FreeBSD for Fedora Users

From time to time, on the Fedora forums someone will ask about BSD. This article is a rather superficial overview, attempting to focus upon the main differences a Fedora user might find.

If you are coming here from the Fedora forums, I will point out that there are a couple of people who strongly dislike the BSDs there, and you are probably far better off going to the Arch, Ubuntu, Linuxquestions, or indeed, just about any other forum to ask your questions. I used to enjoy the arguing, but these days, I have less time and energy. Said arguments have also, in my subjective opinion, gotten nastier, so these days I just post this link and stay out of the thread. Then, those folks can say all the bad things they wish to say about BSD, or me, and I don't see it, so everyone is satisfied. If you wish to take their word that it's not worth the time and has a bad license, then that's up to you. Or, you can read on.

To be fair, the FreeBSD forums, at least, have also gotten nastier about Linux. To me, it's sad, because both have relatively small market shares and if there was more combining of forces, it could be beneficial. My feeling (or perhaps only my hope) is that it's generally a small minority who have to virulently criticize other systems, and the vast majority have no problem. Dru Lavigne has an excellent article on FreeBSD for Linux users. There is another detailed article at detailing much of the underlying difference between the two. However, as an article from the FreeBSD website comments, the differences to the average user can be surprisingly small. While there are many who trumpet the superiority of BSD over Linux, the official FreeBSD stance can be seen on their myths pages. It states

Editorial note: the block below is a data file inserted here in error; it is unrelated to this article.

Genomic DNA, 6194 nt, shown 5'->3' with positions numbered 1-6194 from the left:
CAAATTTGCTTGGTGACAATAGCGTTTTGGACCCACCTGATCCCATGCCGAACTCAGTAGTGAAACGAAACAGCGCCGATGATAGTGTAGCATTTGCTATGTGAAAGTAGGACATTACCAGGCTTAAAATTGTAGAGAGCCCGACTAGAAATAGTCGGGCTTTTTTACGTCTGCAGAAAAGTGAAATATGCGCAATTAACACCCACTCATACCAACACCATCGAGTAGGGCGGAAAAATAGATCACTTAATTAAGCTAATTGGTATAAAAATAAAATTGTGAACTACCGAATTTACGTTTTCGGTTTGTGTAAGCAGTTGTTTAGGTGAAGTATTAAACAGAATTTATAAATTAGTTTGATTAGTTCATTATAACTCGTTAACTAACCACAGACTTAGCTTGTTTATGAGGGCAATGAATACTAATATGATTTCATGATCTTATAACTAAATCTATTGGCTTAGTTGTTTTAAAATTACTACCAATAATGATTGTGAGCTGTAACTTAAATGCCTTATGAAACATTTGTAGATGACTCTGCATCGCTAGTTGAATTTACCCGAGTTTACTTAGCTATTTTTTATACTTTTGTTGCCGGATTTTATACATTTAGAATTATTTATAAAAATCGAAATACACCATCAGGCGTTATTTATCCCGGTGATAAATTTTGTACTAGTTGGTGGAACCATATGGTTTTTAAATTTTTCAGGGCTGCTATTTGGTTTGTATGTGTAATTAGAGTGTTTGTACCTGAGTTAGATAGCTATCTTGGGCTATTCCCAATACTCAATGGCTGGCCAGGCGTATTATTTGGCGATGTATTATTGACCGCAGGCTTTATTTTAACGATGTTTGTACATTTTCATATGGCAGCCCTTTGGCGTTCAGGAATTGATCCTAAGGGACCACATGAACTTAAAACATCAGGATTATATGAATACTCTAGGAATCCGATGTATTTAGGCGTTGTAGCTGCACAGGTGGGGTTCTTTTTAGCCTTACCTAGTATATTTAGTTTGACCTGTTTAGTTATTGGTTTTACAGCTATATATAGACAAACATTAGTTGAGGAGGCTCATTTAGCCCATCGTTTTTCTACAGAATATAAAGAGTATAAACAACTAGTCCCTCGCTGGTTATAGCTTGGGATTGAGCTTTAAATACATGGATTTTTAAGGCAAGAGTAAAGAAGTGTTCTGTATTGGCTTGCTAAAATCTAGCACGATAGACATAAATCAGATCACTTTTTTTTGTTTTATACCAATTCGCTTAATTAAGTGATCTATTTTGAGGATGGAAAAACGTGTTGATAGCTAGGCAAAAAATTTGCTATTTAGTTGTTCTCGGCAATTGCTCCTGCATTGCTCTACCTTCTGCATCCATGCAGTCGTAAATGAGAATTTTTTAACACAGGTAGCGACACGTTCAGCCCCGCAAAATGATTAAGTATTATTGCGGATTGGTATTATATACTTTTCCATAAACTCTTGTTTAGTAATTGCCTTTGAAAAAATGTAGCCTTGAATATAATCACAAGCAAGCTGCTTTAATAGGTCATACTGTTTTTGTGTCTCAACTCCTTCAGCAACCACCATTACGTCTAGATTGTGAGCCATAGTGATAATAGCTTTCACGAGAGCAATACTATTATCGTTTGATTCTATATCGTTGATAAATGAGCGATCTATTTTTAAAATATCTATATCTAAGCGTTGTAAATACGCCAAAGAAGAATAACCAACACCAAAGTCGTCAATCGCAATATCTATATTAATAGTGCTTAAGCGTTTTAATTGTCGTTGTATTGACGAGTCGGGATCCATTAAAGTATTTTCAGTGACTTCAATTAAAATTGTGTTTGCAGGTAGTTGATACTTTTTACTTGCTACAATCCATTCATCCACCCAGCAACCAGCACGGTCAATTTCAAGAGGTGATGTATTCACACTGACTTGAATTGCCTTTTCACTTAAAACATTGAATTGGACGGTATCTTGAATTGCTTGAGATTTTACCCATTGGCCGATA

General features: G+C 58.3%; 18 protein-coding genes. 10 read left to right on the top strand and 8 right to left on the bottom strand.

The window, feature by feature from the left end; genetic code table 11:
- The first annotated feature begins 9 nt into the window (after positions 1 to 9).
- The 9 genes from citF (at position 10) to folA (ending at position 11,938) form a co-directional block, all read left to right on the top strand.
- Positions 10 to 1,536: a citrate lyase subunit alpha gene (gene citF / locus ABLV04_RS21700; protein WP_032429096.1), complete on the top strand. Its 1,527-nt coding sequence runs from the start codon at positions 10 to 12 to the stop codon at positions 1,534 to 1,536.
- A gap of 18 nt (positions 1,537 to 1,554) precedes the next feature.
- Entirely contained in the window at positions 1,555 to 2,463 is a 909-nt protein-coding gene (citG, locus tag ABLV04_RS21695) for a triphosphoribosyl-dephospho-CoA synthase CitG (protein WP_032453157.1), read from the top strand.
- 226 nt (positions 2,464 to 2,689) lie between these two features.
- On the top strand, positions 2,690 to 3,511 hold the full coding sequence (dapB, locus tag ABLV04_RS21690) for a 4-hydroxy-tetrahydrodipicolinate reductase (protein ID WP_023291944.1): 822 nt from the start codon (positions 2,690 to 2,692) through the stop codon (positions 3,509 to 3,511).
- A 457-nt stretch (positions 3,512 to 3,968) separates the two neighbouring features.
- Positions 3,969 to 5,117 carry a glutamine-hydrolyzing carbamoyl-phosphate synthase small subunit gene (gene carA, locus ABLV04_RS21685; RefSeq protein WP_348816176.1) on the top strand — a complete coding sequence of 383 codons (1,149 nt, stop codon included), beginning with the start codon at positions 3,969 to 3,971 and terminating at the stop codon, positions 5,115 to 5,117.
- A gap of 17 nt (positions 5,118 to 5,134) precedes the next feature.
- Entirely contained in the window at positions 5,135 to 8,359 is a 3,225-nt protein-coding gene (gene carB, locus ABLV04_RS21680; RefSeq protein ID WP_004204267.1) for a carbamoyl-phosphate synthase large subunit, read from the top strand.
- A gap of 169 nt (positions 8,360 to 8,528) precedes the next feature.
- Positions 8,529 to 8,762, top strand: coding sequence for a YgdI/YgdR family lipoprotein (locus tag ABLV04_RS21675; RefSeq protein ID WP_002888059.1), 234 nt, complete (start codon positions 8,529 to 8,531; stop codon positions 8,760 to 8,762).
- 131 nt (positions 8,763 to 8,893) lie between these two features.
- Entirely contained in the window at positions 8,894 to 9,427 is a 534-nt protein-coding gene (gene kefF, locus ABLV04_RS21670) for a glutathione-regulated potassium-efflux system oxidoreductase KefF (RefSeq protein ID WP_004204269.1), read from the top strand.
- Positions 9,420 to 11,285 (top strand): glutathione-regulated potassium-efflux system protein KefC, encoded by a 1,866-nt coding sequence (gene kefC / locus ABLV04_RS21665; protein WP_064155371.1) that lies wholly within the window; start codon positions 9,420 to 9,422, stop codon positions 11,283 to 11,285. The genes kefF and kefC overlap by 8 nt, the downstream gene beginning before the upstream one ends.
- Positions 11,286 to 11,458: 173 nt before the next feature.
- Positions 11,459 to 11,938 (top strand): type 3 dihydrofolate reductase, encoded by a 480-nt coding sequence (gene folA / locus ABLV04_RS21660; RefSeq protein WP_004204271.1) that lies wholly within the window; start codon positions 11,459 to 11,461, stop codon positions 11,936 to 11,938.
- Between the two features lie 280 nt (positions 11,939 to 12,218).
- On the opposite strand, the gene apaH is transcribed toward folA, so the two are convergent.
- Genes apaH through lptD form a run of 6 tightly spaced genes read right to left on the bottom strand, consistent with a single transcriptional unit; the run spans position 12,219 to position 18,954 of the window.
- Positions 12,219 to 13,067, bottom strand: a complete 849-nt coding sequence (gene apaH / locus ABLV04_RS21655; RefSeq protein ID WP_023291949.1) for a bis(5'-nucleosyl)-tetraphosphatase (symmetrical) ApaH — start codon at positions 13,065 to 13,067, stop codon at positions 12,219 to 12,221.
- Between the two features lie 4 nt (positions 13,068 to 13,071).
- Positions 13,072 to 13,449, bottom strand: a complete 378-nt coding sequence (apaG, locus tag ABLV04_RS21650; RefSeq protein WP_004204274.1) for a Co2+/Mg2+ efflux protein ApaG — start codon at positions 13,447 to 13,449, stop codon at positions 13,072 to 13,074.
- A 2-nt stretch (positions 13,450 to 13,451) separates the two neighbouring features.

*BSD is better than (insert other system)
This is user opinion only.

(insert some other system) is better than *BSD
This is user opinion only.

The differences in the source code and licensing probably affect developers more than normal users. Much of this is covered in the links above by people far more knowledegable than I am. Therefore, this page will be aimed specifically at those who use Fedora, and what might surprise them. To cover it in a few sentences, userland and kernel are all produced by one group, whereas in Linux, Linux is really only the kernel. Everything else, such as the shell and various commands, are made by someone else.

As for the license, to completely oversimplify, the usual BSD license says that you can do whatever you want with the code, including using it for closed source programs. Some programmers feel this gives them more freedom. The typical Linux program is licensed under the GPL which says, if you use the code, it has to be kept available to anyone who wants it. Supporters say that this means whoever uses their code will give back to the community. Detractors says that it actually limits the freedom the programmer has to distribute their code. Again, if you're not a programmer, it's not really going to affect you.


This can confuse newcomers. RELEASE is the stable version for production. CURRENT is more analogous to Rawhide, in a constant state of flux. Freddie Cash has written an excellent explanation of the differences, which he has kindly allowed me to make into a brief article. Note that the version numbers he uses have changed since the article was written, however, the explanation of the different terms is still correct.

Potential problems